In my not-so-humble opinion, killing should only occur for two reasons: survival and food. (And if we have to kill a million lab rats to save one child, so be it.) As for food... There are some of us (myself included) who digest meat better than veggies - sorry Porky. But no matter what, death is a bitter process, and I simply don't understand those who happily partake in the name of "Sport", or "Art", which takes us right back to Audubon...

I'd better quit now or I'll be looking for a soapbox and ticking off everyone in sight. My point is, "Don't kill unless you have to, and don't feel particularly grand about it afterwards. Needless dead beauty in every way shape and form isn't all that damnably profound."

See you by the feeders if you're still reading this,

CapeCodAlan

Time is running out on that contest!


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December 5, 2010

Designing Another Streaming Cam System

Hi,

Last time we talked, I had just brought down our "old faithful" streaming backyard webcam... Increased security measurements on my end (not eBirdseed.com's) unfortunately required that I take the poor thing offline. So now what?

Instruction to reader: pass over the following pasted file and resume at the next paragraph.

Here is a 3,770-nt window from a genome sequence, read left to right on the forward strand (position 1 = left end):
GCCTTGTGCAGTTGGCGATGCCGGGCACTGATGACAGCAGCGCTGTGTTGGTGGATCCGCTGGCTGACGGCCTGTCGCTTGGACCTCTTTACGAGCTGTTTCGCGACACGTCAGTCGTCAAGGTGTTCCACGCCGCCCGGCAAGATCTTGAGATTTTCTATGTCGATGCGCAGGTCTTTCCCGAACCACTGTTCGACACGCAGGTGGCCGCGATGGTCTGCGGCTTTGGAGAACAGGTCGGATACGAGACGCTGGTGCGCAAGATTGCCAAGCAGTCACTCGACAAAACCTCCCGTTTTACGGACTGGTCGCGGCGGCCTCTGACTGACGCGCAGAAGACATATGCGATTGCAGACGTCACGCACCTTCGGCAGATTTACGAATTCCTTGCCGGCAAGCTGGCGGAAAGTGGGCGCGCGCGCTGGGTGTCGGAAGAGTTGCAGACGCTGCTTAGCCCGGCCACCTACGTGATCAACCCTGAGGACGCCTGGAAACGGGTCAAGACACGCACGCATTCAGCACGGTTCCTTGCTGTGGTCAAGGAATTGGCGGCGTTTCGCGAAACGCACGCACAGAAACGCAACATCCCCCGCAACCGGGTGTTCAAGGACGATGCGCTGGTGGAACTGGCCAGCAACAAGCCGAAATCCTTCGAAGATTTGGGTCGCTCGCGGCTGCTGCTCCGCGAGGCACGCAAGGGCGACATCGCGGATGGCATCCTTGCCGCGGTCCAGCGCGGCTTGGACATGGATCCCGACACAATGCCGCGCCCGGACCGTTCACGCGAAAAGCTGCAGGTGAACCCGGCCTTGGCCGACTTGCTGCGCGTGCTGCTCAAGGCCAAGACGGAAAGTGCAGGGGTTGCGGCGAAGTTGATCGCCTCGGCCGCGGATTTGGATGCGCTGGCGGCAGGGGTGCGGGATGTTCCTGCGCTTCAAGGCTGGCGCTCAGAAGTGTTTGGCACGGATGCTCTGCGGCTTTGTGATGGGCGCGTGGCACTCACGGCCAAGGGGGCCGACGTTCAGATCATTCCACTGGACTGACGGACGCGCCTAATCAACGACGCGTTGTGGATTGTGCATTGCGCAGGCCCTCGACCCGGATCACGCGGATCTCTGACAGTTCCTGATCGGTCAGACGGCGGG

Well... Glad you asked! For some time now, I've been talking about bringing this vid down, and starting anew. And here we are... Before we get started, a word about major projects in general (let alone establishing a new live video feed 24X7...) Take it from a well-tempered engineer and boatbuilder - look at the big picture first and then dwell down into the details while at the same time not losing sight of the persnickety gotcha's that crop up along the way. That being said, I like to hand-draw a rough outline just as a starting point...